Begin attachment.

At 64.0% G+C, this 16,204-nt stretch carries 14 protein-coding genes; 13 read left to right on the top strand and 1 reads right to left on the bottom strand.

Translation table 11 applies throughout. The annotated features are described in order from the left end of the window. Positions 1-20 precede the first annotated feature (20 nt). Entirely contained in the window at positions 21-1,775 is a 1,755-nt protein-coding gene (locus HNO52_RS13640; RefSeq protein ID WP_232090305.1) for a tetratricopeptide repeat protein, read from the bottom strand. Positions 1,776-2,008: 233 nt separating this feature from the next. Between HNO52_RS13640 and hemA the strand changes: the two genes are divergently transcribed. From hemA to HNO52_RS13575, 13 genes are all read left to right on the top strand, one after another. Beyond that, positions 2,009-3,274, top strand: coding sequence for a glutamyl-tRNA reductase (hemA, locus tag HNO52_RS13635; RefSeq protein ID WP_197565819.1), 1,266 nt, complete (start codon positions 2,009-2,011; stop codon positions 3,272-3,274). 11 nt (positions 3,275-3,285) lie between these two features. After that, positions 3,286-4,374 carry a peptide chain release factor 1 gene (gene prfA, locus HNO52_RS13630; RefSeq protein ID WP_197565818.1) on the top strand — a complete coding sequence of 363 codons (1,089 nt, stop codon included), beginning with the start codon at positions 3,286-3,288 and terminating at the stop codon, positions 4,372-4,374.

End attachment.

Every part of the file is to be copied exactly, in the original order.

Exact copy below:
At 64.0% G+C, this 16,204-nt stretch carries 14 protein-coding genes; 13 read left to right on the top strand and 1 reads right to left on the bottom strand.

Translation table 11 applies throughout. The annotated features are described in order from the left end of the window. Positions 1-20 precede the first annotated feature (20 nt). Entirely contained in the window at positions 21-1,775 is a 1,755-nt protein-coding gene (locus HNO52_RS13640; RefSeq protein ID WP_232090305.1) for a tetratricopeptide repeat protein, read from the bottom strand. Positions 1,776-2,008: 233 nt separating this feature from the next. Between HNO52_RS13640 and hemA the strand changes: the two genes are divergently transcribed. From hemA to HNO52_RS13575, 13 genes are all read left to right on the top strand, one after another. Beyond that, positions 2,009-3,274, top strand: coding sequence for a glutamyl-tRNA reductase (hemA, locus tag HNO52_RS13635; RefSeq protein ID WP_197565819.1), 1,266 nt, complete (start codon positions 2,009-2,011; stop codon positions 3,272-3,274). 11 nt (positions 3,275-3,285) lie between these two features. After that, positions 3,286-4,374 carry a peptide chain release factor 1 gene (gene prfA, locus HNO52_RS13630; RefSeq protein ID WP_197565818.1) on the top strand — a complete coding sequence of 363 codons (1,089 nt, stop codon included), beginning with the start codon at positions 3,286-3,288 and terminating at the stop codon, positions 4,372-4,374.